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Why Adam is Foundational to Medicine

Posted by Jonathan Bartlett
Jonathan Bartlett
Jonathan Bartlett is the director of The Blyth Institute, a nonprofit organizati
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on Tuesday, 18 October 2011
in Articles

We have all heard about the story of Adam and Eve from the Bible. God creates Adam, then Eve, then they sin, and the whole world falls apart. All creation groans. A great flood rips the world apart. Humanity is left broken in a broken world.

This story is derided by many people in the modern world as being a fantasy, or, at best, an epic tail from an ancient people. They say that if it serves any purpose at all, it is as a morality tale or as a theological allegory about the nature of God.

However, it is interesting how much modern medicine relies on the story of Adam and Eve. Now, most people practicing medicine would deny this. I would argue that they rely on the reality of Adam without realizing it in almost every decision they make.

Jason Lisle has argued that people misunderstand the difference between "shared ground" and "neutral ground" when it comes to our basic assumptions. Christians and non-Christians do indeed have a whole lot of "shared ground" with unbelievers with regard to  our basic assumptions. However, while the ground is shared with non-believers, it is definitely not neutral. The base assumptions of medicine are grounded in a Christian conception of humanity, founded upon the history of Adam and the fall. Even if a medical practitioner does not believe in Adam and Eve, his practice of medicine is grounded on them.

How so?

Medicine (and in fact all of biology) operates on the assumption that there is a regularized biological design behind humanity. The categories "sick" and "well" are only meaningful in reference to an ideal of perfection. Without that ideal, there is no "sick" and no "well,” and certainly no such thing as "healing.” The idea of "healing" is a return to wholeness. What is wholeness or wellness if we do not have a referent for what being whole is? How would we determine sickness if there were not some ideal we were seeking?

Those who have thrown off their Christian heritage more fully might say that medicine is not about "healing" per se, but rather about making us feel better or perform better. It is a simply a case of doctors helping us achieve our personal goals, without any reference to a perfected ideal. However, if that were the case, then we would expect our doctors to prescribe us steroids if we wanted to play baseball, cocaine if we wanted to work at all hours of the night, and vodka if we were depressed.

Why are these behaviors criticized by doctors? Because wellness is not about just getting what we want, it is about returning to the original wholeness that God designed. Steroids enhance performance, but they do  so at opposing angles to God's design. Cocaine will certainly help us stay awake, but it leads to a life out-of-balance with our nature. Vodka might make us forget our worries, but it does so by removing the faculties with which God blessed us.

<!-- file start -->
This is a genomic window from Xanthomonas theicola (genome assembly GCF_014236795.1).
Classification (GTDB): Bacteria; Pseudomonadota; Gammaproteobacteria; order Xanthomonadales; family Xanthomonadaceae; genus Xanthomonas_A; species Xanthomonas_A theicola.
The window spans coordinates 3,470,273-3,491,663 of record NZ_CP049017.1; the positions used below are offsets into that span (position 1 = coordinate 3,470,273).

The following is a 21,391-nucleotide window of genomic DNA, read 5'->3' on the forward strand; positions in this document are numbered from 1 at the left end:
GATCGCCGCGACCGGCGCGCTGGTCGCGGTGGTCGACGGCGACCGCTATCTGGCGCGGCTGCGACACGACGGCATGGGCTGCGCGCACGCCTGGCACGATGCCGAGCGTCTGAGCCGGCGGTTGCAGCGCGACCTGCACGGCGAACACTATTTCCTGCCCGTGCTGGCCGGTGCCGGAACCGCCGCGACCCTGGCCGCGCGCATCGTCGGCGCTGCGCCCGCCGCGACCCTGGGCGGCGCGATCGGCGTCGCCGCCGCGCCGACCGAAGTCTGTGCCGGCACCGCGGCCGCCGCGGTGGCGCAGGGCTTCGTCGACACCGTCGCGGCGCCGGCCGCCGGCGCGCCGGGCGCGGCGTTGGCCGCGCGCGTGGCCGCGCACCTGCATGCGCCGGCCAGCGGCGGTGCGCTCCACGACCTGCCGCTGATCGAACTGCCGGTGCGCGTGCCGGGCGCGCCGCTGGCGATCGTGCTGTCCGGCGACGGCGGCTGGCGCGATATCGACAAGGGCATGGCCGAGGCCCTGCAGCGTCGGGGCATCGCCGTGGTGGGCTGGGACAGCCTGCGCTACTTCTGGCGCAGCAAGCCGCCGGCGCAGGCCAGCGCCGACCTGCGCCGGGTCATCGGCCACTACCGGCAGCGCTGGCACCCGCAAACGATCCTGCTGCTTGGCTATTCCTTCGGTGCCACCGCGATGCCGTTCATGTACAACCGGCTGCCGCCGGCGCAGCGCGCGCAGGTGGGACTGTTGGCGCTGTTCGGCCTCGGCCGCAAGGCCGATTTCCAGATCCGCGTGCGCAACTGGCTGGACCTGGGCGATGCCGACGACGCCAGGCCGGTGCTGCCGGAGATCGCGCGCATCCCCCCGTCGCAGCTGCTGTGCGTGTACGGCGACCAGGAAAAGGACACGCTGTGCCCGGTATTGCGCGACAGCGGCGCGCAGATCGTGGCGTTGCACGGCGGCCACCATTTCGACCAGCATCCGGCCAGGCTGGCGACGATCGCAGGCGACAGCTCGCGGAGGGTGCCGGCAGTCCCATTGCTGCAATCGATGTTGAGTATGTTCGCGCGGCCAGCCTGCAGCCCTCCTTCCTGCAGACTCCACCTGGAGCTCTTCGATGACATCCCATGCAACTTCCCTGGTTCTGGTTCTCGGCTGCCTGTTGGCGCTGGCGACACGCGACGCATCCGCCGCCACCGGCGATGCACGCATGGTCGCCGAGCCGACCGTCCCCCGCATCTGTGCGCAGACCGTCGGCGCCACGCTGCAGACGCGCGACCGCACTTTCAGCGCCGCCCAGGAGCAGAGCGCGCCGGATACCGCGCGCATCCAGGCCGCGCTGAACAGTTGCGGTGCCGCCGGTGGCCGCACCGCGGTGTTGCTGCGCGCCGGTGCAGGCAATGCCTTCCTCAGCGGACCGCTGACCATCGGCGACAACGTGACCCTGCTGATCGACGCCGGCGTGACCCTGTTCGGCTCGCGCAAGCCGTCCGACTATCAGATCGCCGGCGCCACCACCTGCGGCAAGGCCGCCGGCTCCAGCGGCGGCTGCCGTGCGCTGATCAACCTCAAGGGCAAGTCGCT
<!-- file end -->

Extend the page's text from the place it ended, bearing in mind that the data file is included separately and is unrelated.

Therefore, medicine is coherent as an enterprise because of the notion that there was, at one time, an Adam—a perfect human archetype. In addition, we are not models of this perfection ourselves because of the biblical fall. Therefore, medicine attempts to restore, as closely as possible, each person into the originally designed wholeness of life. That only makes sense if there is an original design in which we are not fully participating.

Therefore, whether doctors believe in Adam or not, the way that they approach their medical vocation demonstrates their reliance upon Adam. The worldview which undergirds the entire enterprise of medicine is not the lab tests and medical guidelines, but rather the yearning of God's creation to return to the system which He designed for us, and against which we first rebelled.

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Jonathan Bartlett is the director of The Blyth Institute, a nonprofit organization dedicated to research and education in biology. Jonathan started in computer science, both programming and writing about computer science topics. His first book, Programming from the Ground Up, has been used at schools ranging as far as Princeton and DeVry. He also wrote a number of papers for IBM’s DeveloperWorks on technical computer science issues.

Jonathan’s interest in biology came from his family’s battle with genetic illnesses. While studying about genetic illnesses, Jonathan realized the tremendous overlap between computer science and biology, and how much the design patterns that are regularly used in computer science can contribute to understanding how the genome works. Toward this end, Jonathan started The Blyth Institute, and has published several papers on showing how design thinking can relate to the genome.

Jonathan recently released the book MicroSecession: Simple Ways to Liberate Yourself, Your Family, and Your Community from Government Idiocy. The book focuses on community independence, independent living, and creating value in your home that is independent of money.

Jonathan and his wife Christa have been homeschooling their children for several years, and love being a part of the Classical Conversations community. Christa teaches in the Classical Conversations Challenge program.


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